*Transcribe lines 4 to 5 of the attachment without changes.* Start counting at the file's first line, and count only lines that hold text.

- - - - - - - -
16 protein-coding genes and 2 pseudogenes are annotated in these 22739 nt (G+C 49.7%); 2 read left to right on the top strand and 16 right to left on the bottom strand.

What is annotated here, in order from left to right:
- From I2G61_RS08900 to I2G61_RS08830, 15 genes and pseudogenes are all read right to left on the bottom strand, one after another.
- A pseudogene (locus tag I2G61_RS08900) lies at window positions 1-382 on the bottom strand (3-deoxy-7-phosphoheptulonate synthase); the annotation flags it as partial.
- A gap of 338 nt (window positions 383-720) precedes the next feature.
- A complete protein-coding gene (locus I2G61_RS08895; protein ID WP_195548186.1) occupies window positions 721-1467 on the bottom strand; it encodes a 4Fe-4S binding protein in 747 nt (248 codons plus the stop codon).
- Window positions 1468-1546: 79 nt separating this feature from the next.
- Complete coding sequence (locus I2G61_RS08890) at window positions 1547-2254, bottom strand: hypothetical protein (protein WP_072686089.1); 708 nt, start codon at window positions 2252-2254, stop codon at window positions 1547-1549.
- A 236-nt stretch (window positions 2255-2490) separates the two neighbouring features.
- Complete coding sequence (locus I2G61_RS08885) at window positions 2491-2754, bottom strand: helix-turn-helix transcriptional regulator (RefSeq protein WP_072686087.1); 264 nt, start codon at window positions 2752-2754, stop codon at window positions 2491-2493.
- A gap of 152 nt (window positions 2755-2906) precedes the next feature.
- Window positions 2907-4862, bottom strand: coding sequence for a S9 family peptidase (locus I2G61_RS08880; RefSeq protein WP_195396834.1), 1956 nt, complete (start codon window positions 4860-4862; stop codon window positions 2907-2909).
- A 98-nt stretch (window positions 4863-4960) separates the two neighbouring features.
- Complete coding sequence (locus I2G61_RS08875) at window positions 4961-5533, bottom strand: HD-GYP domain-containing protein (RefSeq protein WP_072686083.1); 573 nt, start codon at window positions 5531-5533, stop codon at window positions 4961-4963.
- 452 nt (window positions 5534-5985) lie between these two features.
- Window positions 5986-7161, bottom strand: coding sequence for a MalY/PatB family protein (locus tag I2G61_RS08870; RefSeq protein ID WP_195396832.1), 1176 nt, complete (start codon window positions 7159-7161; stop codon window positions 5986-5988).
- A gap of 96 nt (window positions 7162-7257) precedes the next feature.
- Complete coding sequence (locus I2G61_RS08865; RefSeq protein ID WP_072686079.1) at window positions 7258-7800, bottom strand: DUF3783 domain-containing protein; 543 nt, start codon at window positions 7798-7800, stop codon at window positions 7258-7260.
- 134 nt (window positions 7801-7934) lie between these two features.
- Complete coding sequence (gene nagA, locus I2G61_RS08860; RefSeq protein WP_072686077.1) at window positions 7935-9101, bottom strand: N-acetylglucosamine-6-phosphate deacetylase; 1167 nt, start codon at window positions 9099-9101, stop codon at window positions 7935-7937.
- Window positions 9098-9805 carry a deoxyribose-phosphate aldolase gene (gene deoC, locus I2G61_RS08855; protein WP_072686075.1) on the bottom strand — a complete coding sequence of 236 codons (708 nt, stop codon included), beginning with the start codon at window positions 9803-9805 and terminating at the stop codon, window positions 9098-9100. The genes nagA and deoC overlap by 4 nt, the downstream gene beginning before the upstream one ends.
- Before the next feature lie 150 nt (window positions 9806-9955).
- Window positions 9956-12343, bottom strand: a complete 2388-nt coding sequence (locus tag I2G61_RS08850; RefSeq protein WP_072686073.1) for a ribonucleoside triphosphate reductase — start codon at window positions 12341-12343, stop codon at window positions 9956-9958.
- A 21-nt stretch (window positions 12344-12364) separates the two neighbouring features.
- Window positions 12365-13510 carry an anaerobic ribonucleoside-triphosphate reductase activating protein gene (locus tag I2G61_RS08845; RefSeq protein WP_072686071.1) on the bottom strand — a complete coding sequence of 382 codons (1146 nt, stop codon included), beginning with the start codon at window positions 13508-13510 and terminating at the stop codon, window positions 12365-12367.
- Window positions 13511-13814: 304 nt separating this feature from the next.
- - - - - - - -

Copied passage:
- A pseudogene (locus tag I2G61_RS08900) lies at window positions 1-382 on the bottom strand (3-deoxy-7-phosphoheptulonate synthase); the annotation flags it as partial.
- A gap of 338 nt (window positions 383-720) precedes the next feature.